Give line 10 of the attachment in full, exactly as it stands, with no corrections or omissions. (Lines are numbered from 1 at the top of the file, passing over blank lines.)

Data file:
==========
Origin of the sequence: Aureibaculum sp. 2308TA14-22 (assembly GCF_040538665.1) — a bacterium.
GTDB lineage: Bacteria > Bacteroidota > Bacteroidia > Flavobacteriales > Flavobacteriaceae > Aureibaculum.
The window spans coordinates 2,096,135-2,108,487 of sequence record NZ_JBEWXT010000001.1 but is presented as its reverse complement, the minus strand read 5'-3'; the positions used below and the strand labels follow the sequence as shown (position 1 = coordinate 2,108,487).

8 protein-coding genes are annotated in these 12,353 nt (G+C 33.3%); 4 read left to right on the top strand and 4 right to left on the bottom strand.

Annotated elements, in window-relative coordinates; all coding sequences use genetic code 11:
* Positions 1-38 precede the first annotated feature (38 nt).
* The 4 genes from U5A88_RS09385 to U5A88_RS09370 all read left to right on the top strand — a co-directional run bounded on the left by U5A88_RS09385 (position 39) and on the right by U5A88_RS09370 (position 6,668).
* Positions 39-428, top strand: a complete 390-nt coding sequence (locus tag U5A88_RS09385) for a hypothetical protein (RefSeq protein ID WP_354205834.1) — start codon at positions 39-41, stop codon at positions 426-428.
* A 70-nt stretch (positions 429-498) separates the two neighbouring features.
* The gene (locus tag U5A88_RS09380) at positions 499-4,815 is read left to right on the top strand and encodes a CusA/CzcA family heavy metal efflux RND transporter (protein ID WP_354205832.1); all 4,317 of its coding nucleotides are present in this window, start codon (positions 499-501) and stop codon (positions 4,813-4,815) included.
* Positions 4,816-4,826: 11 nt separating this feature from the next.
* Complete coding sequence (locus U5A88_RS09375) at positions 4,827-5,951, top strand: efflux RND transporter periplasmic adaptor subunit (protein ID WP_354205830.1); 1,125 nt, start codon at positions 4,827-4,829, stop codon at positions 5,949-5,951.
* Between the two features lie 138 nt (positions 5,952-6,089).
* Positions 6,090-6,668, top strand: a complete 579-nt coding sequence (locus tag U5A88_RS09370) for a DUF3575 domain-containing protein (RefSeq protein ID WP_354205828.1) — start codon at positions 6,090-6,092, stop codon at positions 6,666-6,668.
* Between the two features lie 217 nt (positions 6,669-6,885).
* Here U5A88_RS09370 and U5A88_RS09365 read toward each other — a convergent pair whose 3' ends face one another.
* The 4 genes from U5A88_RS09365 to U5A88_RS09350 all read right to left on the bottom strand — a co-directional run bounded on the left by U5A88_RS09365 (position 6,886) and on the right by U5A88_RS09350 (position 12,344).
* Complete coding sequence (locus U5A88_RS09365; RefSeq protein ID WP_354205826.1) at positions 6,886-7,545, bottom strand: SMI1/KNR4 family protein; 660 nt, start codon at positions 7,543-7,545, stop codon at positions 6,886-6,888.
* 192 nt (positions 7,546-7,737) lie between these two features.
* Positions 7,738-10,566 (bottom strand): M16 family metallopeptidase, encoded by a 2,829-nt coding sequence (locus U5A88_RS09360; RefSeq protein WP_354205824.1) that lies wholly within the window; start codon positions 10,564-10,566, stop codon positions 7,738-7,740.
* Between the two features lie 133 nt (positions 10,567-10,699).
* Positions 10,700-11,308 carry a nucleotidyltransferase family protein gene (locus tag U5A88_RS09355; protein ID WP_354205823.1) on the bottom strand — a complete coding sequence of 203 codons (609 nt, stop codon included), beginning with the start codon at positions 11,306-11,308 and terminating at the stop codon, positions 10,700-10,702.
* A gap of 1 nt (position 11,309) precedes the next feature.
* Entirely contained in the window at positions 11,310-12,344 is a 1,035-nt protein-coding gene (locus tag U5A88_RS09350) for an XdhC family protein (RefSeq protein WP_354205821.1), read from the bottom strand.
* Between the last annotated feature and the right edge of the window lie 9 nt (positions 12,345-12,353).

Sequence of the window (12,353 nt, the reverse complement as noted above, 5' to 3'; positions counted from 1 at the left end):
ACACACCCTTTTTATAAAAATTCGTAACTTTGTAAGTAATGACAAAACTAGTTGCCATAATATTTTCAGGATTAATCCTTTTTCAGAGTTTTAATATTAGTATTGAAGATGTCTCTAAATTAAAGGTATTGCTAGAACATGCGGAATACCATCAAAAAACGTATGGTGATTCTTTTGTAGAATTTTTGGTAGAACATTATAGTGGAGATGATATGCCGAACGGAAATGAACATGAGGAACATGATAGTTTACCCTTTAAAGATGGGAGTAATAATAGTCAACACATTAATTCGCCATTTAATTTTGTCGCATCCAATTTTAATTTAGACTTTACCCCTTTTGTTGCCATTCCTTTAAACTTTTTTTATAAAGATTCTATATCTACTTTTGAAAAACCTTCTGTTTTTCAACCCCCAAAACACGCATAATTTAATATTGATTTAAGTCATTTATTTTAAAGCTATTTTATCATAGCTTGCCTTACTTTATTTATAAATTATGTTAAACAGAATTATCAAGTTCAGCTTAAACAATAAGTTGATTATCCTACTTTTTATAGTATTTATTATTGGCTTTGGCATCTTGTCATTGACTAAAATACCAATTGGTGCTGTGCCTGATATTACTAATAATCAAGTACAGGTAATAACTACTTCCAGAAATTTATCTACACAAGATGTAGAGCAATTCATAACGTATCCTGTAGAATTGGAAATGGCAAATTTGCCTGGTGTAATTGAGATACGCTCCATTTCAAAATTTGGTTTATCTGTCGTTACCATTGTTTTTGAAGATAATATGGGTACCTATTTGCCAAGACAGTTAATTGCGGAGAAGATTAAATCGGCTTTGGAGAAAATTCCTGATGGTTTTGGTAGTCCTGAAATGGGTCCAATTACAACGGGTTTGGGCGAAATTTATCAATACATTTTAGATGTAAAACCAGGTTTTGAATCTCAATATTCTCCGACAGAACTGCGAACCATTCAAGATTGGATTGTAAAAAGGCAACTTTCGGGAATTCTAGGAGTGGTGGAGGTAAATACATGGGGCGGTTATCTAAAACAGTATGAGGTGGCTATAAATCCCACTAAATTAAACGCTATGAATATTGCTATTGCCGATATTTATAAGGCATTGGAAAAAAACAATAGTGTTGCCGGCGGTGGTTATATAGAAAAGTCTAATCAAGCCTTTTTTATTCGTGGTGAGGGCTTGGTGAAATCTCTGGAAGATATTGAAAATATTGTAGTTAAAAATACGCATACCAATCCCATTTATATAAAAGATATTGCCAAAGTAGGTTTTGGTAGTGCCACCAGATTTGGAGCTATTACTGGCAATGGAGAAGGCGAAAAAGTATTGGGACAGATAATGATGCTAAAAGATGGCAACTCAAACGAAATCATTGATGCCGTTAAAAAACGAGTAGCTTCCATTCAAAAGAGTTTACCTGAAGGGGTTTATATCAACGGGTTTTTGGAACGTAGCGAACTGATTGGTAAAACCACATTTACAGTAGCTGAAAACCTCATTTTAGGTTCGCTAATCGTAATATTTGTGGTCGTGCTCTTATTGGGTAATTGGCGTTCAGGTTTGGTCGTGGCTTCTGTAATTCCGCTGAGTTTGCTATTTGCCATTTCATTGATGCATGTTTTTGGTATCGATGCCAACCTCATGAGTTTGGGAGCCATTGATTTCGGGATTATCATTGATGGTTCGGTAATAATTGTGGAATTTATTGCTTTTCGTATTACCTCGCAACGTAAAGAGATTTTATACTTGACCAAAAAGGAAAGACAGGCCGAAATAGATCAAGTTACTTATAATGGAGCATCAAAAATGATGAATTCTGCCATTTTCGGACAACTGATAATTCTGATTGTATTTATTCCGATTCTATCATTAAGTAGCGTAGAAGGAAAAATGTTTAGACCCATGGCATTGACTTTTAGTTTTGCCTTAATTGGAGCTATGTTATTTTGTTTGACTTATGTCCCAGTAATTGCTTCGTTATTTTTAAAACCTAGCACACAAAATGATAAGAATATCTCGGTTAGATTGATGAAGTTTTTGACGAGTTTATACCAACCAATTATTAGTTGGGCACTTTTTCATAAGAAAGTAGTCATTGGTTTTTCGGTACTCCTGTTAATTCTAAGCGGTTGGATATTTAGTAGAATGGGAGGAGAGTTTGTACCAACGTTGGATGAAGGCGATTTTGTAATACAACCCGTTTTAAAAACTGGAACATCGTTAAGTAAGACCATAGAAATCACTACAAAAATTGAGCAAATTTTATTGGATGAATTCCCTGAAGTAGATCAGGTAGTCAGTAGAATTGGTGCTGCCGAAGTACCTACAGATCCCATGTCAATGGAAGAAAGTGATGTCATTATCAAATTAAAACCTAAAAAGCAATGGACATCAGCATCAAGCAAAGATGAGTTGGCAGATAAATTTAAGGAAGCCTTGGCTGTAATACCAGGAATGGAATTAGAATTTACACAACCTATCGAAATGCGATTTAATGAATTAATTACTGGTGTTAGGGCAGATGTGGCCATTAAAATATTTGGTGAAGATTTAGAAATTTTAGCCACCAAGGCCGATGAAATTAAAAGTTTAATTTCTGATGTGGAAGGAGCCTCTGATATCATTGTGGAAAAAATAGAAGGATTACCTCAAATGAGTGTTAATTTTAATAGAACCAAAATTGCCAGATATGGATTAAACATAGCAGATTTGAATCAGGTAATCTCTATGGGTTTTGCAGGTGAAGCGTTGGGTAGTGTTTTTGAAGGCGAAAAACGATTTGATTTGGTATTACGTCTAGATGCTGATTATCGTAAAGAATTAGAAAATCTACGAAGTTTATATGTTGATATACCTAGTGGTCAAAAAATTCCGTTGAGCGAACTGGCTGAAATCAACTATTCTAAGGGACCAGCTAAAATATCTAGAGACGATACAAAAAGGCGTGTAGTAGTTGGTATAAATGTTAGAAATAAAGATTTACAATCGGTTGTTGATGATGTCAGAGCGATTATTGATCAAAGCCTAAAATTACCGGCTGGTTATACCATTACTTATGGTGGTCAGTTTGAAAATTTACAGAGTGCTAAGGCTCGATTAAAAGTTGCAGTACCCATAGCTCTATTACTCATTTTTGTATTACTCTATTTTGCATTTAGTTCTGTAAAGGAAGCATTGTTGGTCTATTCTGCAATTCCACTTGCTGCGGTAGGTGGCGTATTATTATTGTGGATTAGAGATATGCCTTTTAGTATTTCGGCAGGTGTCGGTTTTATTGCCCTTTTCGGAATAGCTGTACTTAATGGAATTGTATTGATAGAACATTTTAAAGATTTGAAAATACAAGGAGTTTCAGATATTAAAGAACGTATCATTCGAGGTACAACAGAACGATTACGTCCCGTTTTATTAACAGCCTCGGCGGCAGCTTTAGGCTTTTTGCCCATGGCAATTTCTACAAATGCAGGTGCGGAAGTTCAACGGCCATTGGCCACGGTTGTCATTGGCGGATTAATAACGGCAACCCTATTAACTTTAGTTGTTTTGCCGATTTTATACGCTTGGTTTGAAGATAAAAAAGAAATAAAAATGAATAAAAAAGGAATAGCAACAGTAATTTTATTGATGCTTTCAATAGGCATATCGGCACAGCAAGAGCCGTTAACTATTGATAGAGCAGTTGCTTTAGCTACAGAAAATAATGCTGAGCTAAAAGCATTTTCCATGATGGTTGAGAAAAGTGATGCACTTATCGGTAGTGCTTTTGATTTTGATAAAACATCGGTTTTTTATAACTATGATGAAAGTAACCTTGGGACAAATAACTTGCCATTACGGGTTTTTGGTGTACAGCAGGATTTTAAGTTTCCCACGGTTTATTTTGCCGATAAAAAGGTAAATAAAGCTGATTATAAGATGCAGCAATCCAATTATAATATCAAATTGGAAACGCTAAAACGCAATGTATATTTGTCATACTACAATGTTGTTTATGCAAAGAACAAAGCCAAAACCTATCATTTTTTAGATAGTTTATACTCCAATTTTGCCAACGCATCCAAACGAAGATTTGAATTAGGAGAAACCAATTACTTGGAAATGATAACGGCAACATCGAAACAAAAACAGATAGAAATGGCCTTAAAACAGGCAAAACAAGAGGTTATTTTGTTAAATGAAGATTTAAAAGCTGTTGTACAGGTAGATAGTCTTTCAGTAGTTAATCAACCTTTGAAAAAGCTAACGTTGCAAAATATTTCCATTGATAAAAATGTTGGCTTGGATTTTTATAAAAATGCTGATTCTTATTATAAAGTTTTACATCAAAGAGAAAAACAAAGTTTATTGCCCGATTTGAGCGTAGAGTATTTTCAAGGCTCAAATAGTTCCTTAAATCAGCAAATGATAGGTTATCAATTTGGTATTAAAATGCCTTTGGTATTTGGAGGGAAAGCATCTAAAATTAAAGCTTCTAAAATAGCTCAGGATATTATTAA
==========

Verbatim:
* The gene (locus tag U5A88_RS09380) at positions 499-4,815 is read left to right on the top strand and encodes a CusA/CzcA family heavy metal efflux RND transporter (protein ID WP_354205832.1); all 4,317 of its coding nucleotides are present in this window, start codon (positions 499-501) and stop codon (positions 4,813-4,815) included.